It started as little more than a rumor. A few weeks ago, Axios had a report that Donald Trump has privately expressed admiration for how Singapore deals with drug-trafficking offenses: the government executes those found guilty. The American president, the report said, has been “telling friends for months” that Singapore’s model is effective.
Trump kicked things up a notch during a recent White House summit on the opioid crisis, reminding attendees that countries that kill drug dealers “have much less of a drug problem than we do.”
Now he’s taking this pitch to the public.
President Trump on Saturday again called for enacting the death penalty for drug dealers during a rally meant to bolster a struggling GOP candidate for a U.S. House seat here. […]
Trump said that allowing prosecutors to seek the death penalty for drug dealers – an idea he said he got from Chinese President Xi Jinping – is “a discussion we have to start thinking about. I don’t know if this country’s ready for it.”
So, Donald Trump believes that to address the drug problem, the American government should probably kill more American citizens. What’s more, Trump’s thinking on criminal justice issues has apparently been shaped by China – a country led by an unelected president who expects to serve for life, in a country that isn’t exactly known for serving as a model on civil liberties.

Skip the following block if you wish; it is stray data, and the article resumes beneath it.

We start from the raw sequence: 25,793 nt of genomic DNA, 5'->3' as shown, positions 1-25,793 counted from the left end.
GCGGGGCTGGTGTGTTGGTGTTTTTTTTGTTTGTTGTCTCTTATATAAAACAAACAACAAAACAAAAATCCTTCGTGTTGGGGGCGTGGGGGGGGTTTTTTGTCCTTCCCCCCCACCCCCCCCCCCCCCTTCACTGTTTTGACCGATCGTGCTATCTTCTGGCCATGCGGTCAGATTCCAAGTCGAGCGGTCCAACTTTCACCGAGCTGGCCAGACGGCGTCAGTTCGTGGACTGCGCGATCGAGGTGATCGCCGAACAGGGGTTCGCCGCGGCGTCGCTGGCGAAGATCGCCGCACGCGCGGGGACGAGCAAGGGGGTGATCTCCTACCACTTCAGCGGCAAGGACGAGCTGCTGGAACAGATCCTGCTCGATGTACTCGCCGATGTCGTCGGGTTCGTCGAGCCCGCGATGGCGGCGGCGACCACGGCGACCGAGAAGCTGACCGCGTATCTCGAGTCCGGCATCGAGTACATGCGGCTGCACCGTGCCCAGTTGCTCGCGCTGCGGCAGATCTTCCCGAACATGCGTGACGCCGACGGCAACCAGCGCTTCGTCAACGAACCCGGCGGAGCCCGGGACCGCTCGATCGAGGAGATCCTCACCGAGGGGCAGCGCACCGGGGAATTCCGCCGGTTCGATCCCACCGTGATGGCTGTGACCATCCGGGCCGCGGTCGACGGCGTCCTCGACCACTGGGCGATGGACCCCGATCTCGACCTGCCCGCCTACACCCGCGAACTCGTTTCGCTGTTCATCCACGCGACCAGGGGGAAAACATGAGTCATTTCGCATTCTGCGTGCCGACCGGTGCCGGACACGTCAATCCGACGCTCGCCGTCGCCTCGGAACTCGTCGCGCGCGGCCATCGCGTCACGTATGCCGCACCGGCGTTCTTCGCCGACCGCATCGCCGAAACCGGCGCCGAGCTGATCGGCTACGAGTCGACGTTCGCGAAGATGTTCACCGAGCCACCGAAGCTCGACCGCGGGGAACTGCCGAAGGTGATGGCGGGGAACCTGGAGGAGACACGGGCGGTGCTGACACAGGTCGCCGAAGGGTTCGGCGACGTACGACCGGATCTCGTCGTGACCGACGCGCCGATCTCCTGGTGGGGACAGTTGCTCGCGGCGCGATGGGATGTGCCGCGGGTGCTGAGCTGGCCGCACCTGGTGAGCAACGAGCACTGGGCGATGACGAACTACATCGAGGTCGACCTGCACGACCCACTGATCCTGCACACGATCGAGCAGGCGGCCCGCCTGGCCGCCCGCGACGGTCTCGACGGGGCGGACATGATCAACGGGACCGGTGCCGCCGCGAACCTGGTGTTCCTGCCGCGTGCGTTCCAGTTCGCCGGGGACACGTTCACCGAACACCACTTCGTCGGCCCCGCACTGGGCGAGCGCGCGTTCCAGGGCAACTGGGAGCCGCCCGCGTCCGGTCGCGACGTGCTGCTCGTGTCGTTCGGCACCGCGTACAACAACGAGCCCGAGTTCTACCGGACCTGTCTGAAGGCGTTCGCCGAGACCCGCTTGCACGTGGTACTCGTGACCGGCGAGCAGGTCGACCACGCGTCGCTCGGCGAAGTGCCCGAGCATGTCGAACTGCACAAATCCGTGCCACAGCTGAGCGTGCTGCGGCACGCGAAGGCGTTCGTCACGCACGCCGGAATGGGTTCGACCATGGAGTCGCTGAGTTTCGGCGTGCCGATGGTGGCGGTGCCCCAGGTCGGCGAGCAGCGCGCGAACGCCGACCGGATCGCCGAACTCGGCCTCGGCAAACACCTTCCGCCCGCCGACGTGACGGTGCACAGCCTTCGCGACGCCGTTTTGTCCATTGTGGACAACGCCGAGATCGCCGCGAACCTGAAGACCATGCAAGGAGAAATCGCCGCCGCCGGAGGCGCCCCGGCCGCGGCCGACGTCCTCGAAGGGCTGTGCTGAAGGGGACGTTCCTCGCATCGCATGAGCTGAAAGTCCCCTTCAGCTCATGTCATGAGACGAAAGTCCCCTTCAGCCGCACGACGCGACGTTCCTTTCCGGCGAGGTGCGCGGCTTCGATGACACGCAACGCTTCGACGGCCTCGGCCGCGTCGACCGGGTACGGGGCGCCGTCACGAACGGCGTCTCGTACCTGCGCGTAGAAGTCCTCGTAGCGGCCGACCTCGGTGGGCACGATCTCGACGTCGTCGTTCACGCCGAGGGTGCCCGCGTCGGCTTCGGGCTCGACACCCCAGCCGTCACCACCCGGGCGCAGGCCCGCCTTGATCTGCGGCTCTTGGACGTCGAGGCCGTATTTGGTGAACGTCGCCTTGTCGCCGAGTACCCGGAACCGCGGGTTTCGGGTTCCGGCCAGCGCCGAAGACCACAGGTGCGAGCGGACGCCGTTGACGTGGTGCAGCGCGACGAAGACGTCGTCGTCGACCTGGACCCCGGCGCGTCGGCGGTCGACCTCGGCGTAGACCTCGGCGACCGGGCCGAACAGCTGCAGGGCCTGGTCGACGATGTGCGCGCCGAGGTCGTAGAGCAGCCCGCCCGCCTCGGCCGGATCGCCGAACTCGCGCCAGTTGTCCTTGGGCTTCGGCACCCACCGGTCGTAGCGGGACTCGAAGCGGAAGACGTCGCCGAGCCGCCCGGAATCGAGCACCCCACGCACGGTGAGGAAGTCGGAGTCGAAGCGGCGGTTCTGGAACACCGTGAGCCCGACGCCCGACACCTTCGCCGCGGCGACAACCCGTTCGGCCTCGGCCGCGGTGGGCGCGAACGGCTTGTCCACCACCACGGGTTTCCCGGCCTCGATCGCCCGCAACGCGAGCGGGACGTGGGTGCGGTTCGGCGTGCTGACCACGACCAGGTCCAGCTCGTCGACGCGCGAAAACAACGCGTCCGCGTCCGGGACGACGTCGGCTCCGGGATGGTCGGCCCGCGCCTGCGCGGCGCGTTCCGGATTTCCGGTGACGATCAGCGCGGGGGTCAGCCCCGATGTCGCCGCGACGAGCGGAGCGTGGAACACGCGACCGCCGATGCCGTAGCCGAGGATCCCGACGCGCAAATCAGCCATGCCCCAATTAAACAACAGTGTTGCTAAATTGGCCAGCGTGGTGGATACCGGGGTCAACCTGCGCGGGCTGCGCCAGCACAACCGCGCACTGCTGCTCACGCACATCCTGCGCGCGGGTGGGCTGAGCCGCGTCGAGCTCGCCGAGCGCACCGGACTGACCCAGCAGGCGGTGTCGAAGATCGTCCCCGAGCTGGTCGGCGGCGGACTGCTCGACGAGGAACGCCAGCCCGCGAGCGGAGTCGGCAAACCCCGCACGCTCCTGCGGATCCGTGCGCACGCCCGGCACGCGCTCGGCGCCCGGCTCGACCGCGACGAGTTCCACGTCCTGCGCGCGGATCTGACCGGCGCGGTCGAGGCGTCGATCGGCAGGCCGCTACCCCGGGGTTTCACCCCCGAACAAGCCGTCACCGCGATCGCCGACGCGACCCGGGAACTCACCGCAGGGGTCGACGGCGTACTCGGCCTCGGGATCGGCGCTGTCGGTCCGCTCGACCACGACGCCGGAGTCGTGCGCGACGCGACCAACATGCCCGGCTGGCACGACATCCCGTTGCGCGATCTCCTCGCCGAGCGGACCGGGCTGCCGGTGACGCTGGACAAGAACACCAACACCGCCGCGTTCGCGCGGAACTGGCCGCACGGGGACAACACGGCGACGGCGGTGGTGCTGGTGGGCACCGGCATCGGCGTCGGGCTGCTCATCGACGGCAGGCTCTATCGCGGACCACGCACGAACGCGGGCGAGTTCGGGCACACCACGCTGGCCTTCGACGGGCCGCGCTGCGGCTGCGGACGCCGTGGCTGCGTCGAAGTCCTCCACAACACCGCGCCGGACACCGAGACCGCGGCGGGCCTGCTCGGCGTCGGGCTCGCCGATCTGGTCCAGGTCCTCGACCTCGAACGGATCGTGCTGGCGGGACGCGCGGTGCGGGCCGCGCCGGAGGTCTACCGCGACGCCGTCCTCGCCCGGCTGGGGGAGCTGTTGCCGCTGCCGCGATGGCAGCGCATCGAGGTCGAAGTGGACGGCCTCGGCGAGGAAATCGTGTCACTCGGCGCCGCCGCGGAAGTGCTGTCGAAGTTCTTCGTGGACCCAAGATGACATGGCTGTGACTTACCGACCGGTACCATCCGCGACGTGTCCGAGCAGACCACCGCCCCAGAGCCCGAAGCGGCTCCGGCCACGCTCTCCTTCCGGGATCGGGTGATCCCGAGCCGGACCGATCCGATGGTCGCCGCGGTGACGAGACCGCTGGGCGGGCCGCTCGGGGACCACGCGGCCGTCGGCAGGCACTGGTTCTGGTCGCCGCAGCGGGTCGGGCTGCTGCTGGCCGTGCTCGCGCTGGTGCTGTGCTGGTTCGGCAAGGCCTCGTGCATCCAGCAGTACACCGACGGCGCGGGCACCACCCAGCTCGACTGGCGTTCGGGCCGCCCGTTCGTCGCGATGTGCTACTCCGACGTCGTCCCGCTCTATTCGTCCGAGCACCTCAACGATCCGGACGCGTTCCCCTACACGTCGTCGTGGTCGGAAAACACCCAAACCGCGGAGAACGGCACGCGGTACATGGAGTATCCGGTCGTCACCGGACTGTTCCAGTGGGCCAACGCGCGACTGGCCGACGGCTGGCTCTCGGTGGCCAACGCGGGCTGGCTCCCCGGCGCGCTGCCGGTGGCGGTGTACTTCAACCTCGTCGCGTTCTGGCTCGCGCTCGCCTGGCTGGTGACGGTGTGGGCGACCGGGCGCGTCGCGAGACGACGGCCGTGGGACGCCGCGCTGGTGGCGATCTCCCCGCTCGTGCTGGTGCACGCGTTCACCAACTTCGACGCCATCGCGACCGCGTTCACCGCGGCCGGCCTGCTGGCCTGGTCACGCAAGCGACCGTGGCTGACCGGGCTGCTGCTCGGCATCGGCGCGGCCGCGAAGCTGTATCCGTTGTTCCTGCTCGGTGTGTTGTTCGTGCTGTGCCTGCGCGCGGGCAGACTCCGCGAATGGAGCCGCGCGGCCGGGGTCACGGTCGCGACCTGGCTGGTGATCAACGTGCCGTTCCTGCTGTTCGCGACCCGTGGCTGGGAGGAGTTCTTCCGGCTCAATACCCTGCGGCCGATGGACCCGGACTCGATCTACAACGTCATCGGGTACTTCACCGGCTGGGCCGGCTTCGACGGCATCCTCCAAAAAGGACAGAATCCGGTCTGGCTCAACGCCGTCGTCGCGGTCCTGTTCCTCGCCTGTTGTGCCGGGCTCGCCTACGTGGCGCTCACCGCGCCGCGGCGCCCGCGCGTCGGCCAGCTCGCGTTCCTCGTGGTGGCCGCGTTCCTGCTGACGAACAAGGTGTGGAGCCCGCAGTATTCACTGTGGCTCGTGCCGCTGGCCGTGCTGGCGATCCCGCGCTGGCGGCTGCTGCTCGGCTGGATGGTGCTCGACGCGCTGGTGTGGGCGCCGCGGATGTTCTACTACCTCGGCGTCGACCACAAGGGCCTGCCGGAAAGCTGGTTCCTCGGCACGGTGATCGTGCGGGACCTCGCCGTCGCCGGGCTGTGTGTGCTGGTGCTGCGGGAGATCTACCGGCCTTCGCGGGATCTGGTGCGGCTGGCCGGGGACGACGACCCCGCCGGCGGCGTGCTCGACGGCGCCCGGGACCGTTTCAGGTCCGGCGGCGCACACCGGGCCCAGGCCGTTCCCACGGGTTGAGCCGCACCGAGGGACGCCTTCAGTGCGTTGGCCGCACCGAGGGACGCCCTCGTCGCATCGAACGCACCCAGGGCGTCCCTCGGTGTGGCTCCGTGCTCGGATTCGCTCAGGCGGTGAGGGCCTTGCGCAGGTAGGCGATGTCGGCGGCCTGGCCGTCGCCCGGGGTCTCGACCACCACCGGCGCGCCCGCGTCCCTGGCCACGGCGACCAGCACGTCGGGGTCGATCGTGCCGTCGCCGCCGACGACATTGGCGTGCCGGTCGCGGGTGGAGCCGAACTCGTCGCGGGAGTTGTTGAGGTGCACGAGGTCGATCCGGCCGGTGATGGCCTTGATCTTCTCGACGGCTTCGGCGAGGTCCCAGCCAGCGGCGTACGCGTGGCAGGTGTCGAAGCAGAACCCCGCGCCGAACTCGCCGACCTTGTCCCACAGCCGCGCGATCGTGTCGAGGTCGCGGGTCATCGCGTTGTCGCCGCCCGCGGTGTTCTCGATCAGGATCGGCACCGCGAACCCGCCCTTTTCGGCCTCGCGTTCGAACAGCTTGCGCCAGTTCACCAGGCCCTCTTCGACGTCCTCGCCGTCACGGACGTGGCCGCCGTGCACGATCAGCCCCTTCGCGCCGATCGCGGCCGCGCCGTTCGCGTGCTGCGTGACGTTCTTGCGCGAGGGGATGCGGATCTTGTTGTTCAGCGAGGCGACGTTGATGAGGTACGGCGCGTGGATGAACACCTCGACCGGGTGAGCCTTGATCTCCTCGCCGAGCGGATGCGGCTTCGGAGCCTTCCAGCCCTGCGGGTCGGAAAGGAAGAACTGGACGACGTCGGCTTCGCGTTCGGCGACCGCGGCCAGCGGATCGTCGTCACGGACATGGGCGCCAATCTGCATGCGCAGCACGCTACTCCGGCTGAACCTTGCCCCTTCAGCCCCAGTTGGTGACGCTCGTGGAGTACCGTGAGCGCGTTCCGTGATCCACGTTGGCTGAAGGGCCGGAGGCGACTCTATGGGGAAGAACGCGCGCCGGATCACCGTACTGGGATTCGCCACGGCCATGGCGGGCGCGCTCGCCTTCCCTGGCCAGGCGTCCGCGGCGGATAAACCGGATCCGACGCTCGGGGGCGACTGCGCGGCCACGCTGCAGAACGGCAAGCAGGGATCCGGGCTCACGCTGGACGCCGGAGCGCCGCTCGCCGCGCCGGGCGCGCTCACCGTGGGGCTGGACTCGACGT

For those concerned about Trump’s authoritarian tendencies, this won’t help.
Worse, whether Trump understands this or not, China still has a serious drug problem of its own, harsh criminal penalties notwithstanding, which is pretty much the opposite of what the Republican told his Pennsylvania audience over the weekend.
As we discussed a couple of weeks ago, the problem isn’t just the president’s fondness for solving problems by killing people. While the White House tries to craft some kind of policy agenda to deal with the nation’s opioid crisis, the fact that Trump seems to prefer “very tough penalties” also tells us something important about what we can expect from the administration. Politico recently reported:
“It makes us all very nervous” that the U.S. could move back to a “penal-first approach,” said Andrew Kessler, who leads Slingshot Solutions, a consulting firm specializing in behavioral health policy that advocates for substance abuse treatment and prevention. “I have no love for high-level traffickers or cartels, but a very high percentage of people who sell drugs do it to support their own habit.”
He and others said the government would be better offer treating people for addiction than imprisoning them.
“We have done the experiment with extreme mass incarceration to shrink the drug market and it failed,” said Mark Kleiman, who leads the crime and justice program at New York University’s Marron Institute of Urban Management. “Between 1980 and today, the number of drug dealers behind bars has gone up by a factor of 30 and the prices of heroin and cocaine have fallen more than 90 percent. So the problem with putting drug dealers in prison is there is another drug dealer in there to take his place.”
Trump believes the best solution is a solution he can characterize as “tough.” For those interested in addressing a major challenge in effective and constructive ways, this isn’t at all encouraging.